• Capistrano – It is designed with repeatability in mind, letting you easily and reliably automate tasks that used to require login after login and a small army of custom shell scripts.  ( also check out webistrano )
    • Bcfg2 – Bcfg2 helps system administrators produce a consistent, reproducible, and verifiable description of their environment, and offers visualization and reporting tools to aid in day-to-day administrative tasks.
    • Chef – Chef is a systems integration framework, built to bring the benefits of configuration management to your entire infrastructure.
    • Slack – slack is an evolution from the usual "put files in some central directory" that is fairly common practice.
    • Kokki – System configuration management framework influenced by Chef
    Custom or Mixed frameworks

    The tools listed above are not the only set of tools available. Simple bash/sh scripts, ant scripts, even tools like cruisecontrol and hudson can be used for automated deployments. Here are some other interesting observations 

    • Building huge monolithically applications are thing of the past. Understanding how to break them up into self-contained, less inter-dependent components is the challenge.
    • If all of your servers get the same exact copy of application and configuration, then you don’t need to worry about configuration management. Just find a tool which deploys files fast.
    • If your deployments have a lot of inter-dependencies between components then choose a tool which gives you a visual interface of the deployment process if required.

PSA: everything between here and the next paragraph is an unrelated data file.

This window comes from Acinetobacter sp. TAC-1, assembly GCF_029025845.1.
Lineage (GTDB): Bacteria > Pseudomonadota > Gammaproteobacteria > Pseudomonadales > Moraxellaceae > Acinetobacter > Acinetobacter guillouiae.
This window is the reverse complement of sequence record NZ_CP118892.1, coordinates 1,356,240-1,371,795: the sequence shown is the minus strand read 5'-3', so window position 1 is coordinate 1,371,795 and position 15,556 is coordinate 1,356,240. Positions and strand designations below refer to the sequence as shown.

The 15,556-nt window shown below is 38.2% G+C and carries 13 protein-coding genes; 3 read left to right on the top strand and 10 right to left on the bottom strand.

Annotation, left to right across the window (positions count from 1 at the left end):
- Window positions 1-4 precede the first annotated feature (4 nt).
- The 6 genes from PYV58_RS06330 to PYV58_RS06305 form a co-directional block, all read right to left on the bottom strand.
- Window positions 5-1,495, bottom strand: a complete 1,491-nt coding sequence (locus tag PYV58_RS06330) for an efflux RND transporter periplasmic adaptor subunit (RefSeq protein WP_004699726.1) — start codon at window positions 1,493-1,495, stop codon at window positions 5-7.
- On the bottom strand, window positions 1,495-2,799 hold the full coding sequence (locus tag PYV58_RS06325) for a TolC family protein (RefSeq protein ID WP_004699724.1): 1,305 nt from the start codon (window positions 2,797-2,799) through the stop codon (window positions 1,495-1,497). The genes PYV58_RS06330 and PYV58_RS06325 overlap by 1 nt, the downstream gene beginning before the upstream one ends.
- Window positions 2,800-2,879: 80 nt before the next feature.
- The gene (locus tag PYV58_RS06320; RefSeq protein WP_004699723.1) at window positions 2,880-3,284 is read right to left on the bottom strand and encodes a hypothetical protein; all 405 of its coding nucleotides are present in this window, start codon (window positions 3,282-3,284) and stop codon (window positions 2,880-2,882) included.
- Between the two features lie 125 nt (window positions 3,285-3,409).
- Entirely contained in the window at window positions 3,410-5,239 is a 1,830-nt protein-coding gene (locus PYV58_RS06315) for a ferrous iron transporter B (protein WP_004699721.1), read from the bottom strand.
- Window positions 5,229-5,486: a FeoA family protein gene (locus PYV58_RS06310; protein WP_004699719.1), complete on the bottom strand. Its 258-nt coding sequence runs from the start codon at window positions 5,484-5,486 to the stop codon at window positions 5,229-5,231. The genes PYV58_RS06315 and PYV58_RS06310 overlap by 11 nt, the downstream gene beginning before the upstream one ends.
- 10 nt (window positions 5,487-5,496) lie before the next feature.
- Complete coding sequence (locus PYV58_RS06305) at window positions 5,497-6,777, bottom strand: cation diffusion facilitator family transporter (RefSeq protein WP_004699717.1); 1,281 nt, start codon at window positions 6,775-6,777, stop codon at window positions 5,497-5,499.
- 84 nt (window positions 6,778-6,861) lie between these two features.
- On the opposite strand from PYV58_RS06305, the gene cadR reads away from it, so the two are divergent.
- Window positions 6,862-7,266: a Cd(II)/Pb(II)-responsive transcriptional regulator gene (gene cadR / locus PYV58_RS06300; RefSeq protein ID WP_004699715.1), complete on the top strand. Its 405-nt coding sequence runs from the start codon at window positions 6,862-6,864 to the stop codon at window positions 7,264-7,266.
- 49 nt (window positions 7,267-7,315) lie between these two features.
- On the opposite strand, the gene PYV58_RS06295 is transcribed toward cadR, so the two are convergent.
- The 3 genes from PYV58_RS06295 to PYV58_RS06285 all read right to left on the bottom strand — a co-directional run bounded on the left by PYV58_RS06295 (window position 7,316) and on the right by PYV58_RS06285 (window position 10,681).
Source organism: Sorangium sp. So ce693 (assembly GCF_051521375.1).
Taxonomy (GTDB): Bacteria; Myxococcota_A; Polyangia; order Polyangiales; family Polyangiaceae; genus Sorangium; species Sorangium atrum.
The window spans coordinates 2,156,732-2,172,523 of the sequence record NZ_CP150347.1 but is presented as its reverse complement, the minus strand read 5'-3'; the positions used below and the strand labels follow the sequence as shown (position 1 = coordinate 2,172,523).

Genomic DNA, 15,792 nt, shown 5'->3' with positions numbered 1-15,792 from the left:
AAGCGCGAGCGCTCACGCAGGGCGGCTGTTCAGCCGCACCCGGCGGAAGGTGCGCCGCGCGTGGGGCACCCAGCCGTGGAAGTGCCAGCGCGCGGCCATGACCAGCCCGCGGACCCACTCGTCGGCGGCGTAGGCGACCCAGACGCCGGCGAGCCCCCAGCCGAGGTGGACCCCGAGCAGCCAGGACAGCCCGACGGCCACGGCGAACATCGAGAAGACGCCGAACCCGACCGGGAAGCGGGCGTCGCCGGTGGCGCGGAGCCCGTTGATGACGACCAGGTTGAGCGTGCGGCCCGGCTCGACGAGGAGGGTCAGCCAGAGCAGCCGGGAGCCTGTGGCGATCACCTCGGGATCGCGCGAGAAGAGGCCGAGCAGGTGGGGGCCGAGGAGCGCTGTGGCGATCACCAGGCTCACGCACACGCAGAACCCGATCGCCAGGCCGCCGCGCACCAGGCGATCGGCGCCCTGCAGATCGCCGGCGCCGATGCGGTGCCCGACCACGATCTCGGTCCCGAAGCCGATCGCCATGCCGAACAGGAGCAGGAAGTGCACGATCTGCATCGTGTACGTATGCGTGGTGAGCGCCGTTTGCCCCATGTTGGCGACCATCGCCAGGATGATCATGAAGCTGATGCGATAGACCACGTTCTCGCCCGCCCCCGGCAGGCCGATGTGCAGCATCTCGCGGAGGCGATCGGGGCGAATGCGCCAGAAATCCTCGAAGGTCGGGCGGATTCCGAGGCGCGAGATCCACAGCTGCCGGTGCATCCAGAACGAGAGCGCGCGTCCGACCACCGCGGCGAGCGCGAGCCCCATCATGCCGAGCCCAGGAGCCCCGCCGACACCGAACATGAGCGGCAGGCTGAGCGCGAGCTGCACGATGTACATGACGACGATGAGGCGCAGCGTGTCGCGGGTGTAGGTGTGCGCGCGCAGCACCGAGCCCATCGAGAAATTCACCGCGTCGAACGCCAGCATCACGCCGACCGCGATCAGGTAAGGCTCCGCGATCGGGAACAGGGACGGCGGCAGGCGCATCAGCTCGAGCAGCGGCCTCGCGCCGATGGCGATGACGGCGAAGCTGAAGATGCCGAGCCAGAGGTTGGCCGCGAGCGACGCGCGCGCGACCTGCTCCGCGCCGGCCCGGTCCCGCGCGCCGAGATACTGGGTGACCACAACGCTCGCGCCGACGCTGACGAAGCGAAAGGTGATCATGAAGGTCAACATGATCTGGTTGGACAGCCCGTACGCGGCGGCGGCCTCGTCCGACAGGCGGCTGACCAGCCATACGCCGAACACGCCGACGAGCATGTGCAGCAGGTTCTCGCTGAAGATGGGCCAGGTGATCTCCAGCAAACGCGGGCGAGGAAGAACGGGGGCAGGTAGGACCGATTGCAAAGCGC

• Don’t be shy to write wrapper scripts to automate more tasks.
    Push/Pull/P2P Frameworks

    Grig has an interesting post about Push vs Pull where he lists the pros/cons of both the systems. What he forgot to mention is P2P which is the way twitter is going for its deployment. P2P has advantages from both Push and Pull architecture but comes with its own set of challenges. I haven’t seen an opensource tool using P2P yet, but I’m sure its not too far out.

    Outage windows

    Though deployments are easier with long outage windows, thats something hard to come by. In an ideal world one would have a parallel set of servers which one could cut over to with a flip of a switch. Unfortunately if user data is involved this is almost impossible to do. The next best alternative is to do “rolling updates” in small batches of servers. The reason this could be challenging is because the deployment tool needs to make sure the app really has completed initialization before it moves on to the next set of servers.

    This can be further complicated by the fact that at times there are version dependencies between different applications. In such cases there needs to be a robust infrastructure to facilitate discovery of the right version of applications.


    Deployment automation, in my personal opinion, is about the process, not the tool. If you have any interesting observations, ideas or comments, please feel free to write to me or leave a comment on this blog.